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Theory and Ideology was Re: Luke Rondinaro's world system theory
by Nemonemini
13 August 2002 16:55 UTC
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Questions of ideology haunt all theories of history. I note that Michael Shermer's recent bio of Alfred Wallace contains still another claim on the science of history. Not even a mention of Karl Popper. I guess Popper was useful to dispose of Marx, now noone has heard of him.

The question of the science of history is intractable. My problem is that Darwinists still get away with a science of evolution, and make claims on history in that regard.
The left is simply silent here. So is Darwinism ideology? No baloney about social darwinist hangwringing, to the point, but...
Rephrase the question. Is the Darwinian theory of natural selection an ideology? Yes or no, finally, from the critics of ideology.

The question of science and history revolves around the question of teleology. And that is the nemesis of any such science.
I think these issues are very well dealt with in the eonic model, and if you check the statement of the model, http://eonix.8m.com/enx_theory3.htm  you will see that instead of theories we have 'free action scripts', and a model of the evolution of theories!!
'Down field free action scripts' taken honestly do not preempt science, but they make science a subprocess of the history.
It' s like being in the temporal downfield of three earthquakes. We can have a science of earthquakes, but in the temporal downfield we need a 'free action script', like what the blazes do I do now, etc...

I think the discrete-continuous model proposed deals with teleogy and 'causality' both in a unique way, especially with the distinction between 'system action' and 'free action', which distinguishes the historical process on one level with its temporal realization on another.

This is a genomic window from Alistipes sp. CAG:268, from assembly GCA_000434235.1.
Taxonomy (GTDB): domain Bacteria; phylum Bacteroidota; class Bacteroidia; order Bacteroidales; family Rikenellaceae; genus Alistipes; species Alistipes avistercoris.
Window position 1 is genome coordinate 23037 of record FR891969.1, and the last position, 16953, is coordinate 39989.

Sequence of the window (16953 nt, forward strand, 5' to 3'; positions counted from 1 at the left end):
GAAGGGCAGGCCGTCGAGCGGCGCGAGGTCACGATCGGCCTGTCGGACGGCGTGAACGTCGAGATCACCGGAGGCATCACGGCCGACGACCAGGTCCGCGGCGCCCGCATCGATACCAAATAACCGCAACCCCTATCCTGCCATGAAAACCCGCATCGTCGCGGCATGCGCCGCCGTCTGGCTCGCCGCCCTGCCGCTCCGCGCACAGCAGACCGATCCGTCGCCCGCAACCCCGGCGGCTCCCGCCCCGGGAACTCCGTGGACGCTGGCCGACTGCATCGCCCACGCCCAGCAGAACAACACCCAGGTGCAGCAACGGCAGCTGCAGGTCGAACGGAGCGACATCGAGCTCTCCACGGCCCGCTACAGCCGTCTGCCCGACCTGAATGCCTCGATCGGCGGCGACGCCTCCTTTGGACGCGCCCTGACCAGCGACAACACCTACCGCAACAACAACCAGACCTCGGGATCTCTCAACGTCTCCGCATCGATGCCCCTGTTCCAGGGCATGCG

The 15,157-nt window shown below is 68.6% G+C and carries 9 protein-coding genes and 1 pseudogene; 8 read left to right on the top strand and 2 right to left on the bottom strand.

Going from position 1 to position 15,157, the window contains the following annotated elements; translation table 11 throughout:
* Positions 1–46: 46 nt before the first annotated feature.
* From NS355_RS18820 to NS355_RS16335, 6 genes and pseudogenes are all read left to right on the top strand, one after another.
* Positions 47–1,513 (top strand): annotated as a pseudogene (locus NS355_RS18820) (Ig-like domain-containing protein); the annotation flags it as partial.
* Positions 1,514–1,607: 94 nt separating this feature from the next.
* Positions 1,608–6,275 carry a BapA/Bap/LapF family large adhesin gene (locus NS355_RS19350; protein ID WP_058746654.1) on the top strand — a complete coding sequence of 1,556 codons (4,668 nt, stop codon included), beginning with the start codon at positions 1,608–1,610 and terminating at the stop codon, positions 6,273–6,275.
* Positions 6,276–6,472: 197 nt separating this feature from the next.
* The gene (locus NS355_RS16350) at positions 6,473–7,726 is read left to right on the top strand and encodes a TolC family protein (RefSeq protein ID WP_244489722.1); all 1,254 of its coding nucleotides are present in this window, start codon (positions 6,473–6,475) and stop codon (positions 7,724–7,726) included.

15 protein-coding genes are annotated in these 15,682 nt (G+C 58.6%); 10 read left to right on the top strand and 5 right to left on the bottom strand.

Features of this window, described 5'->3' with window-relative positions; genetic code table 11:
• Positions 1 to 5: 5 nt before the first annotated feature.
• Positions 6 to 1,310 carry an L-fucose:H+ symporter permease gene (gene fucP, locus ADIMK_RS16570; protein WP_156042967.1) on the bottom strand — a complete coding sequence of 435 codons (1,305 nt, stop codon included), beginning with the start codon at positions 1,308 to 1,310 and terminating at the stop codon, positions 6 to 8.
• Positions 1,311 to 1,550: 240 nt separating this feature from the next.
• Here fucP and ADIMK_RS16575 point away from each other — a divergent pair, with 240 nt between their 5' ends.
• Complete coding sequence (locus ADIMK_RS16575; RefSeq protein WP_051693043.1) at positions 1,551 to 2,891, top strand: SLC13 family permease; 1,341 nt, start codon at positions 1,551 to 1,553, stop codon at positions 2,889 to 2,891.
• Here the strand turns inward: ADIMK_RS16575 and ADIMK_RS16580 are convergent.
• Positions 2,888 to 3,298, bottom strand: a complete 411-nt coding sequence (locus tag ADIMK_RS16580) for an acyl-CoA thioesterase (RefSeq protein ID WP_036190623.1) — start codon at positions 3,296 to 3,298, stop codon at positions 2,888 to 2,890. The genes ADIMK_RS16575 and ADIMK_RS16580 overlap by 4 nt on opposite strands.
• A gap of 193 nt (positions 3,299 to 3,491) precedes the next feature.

Most of all it deprives all parties of crypto-teleological ideologies, and does justice to Marx and Popper both, leaving both behind.

In a message dated 8/12/2002 8:52:02 PM Eastern Daylight Time, franka@fiu.edu writes:

                         A Review Essay

of Naked Science. Anthropological Inquiry into Boundaries, Power, and
Knowledge edited by Laura Nader. New York & London: Routledge 1996,
xvi,318 pp. $ ??


The editor explains: "The point is to open up people's minds to other ways
of looking and questioning to change attitudes about knowledge, to reframe
the organization of science - to formulate ways of thinking globally about
science traditions ....  There are different kinds of knowledge that
provide valid truths of use to human kind. If a dominant [Western] science
silences that knowledge, we all lose.... The myth of a single science can
be seen as a myth; the false separation between science and nonscience may
be considered a barrier to new thinking; and a whole range of vital and
experimental thinking is possible" [23-24].

The central theses and the abundant evidence in this book are that
"science is not free of culture; rather, it is full of it. Militarization
has certainly had an effect on American science... [and] has also fired
the pervasive commercialization of the scientific
effort.... Politicization of science is unavoidable,
[because] behaviour is affected by those who control funding and who often
determine the research questions [and] virtually all science has social
and political implications.... Denial of a contexutalized science, or the
assertion that science is autonomous, strikes at the scientific endeavor,
defined as a process of free inquiry" [xiii,9].

John Landon
Website on the eonic effect
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